Whisky Auctioneer, a UK based auction house, has announced an exclusive auction of the largest know collection of Karuzizawa whisky. 290 bottles in total and while nothing like their claim of “includes close to every expression created by the renowned Japanese distillery”, Whiskybase lists 460 expressions, it is still very impressive. The lots include the 1960 pictured.
According to the website the lots are being sold individually and while there may be a record price broken here or there for individual bottling’s, I would have loved to have seen a single lot auction where I’m sure the single lot price would have been smashed for any collection of whisky. Auction kicks off on the 5th of April and runs through to 17th of April. FYI, with the prices of Karuizawa these days I didn’t bother registering to bid : ).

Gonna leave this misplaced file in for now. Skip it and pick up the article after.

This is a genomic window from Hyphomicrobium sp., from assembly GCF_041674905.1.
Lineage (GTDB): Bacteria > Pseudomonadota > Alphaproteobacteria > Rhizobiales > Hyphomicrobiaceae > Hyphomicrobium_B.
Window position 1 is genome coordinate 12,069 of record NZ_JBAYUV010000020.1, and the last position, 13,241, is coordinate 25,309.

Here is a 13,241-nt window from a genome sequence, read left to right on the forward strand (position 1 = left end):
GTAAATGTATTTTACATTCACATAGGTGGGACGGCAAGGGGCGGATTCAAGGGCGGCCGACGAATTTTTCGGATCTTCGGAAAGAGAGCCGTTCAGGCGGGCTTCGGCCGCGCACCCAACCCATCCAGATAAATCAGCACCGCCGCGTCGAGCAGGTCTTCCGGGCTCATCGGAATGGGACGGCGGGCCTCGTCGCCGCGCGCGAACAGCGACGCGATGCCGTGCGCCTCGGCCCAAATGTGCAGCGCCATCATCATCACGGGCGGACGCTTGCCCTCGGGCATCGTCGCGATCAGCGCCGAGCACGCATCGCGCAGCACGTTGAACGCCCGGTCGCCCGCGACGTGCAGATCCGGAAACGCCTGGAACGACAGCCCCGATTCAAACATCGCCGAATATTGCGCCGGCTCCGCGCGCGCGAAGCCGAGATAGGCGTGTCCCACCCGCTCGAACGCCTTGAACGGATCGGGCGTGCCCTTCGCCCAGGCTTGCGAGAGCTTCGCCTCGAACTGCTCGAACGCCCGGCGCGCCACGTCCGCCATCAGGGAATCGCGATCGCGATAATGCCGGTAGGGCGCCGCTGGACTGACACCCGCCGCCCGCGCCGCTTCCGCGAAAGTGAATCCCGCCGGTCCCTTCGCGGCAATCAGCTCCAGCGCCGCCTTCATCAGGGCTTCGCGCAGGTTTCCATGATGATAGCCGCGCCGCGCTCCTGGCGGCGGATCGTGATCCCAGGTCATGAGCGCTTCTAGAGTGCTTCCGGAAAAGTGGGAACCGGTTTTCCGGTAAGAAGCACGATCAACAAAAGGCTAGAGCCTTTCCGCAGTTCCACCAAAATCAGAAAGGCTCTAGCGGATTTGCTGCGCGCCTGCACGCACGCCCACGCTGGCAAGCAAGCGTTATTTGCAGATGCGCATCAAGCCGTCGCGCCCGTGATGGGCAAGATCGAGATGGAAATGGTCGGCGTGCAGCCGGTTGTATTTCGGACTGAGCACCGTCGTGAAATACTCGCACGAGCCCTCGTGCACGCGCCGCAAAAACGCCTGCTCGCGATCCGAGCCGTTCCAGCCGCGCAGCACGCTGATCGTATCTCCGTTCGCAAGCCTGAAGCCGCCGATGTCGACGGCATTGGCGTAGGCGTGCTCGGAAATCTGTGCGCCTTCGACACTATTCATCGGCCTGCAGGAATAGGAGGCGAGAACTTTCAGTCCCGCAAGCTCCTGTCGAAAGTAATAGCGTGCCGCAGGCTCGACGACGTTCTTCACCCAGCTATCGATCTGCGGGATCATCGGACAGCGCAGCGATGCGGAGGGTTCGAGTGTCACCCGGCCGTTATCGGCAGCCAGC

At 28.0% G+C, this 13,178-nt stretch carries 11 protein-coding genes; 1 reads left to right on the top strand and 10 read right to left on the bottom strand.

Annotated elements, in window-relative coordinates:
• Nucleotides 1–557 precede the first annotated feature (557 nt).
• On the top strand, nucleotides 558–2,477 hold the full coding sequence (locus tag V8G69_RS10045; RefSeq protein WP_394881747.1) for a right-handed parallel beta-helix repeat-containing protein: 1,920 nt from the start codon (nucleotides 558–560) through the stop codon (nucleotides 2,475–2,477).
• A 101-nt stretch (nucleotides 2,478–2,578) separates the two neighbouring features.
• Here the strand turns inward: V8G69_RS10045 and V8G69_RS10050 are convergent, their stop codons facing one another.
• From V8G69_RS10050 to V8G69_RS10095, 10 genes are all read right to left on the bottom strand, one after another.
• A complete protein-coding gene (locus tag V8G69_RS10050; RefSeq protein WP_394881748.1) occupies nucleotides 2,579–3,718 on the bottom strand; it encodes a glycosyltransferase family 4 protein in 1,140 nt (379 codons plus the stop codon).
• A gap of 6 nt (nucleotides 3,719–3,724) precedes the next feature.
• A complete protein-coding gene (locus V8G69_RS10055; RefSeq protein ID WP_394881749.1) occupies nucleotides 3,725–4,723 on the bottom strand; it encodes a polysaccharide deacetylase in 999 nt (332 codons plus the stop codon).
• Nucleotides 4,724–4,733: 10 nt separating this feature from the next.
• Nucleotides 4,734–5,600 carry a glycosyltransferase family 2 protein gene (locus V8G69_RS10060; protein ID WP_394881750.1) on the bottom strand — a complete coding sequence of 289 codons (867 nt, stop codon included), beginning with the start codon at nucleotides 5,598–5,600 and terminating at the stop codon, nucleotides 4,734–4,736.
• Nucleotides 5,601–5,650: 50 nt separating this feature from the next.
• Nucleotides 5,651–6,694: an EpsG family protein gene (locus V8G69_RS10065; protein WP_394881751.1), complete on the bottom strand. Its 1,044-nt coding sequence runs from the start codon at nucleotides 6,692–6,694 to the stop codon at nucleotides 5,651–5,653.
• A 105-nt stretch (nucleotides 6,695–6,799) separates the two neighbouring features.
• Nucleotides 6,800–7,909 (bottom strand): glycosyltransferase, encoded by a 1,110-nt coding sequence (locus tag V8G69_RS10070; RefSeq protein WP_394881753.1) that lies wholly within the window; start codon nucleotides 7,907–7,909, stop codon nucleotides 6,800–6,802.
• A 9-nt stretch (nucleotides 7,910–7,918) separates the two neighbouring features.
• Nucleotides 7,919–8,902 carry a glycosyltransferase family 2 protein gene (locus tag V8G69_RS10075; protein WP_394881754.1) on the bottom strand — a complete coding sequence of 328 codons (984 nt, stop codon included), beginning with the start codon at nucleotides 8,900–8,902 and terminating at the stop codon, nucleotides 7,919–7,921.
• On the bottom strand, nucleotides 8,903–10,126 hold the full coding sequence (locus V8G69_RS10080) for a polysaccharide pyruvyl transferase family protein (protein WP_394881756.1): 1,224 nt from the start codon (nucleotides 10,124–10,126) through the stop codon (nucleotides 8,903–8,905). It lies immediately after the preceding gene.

Nose: Peated and while by no means to Ardbeg or Laphroaig level peating, this would be classed as heavily peated by most Japanese whisky distilleries. You can pick up the peated note from 2 feet away. Diesel, creosote, barley, candy apple, dried pears, pomegranate, shoe polish, toffee. Palate: Toffee coated nuts, nutmeg, toffee apples, tar, dried papaya, dried pears, spearmint, licorice. Water adds milk chocolate and cafe latte. Finish: Tar, spearmint, toffee, a mineral element and lingers on cafe latte. Last Word: I am not a peated whisky fanatic but this has a nice balance between the peaty and the sweeter elements of toffee, dried fruit and the bitter sweet cafe latte. These single cask Kirin have been available at the Fuji Gotemba distillery from time to time. I have tried a few but this one being bottled in 2005 is even rarer. Liked this whisky a lot from the start and I’ll definitely grab another if one becomes available.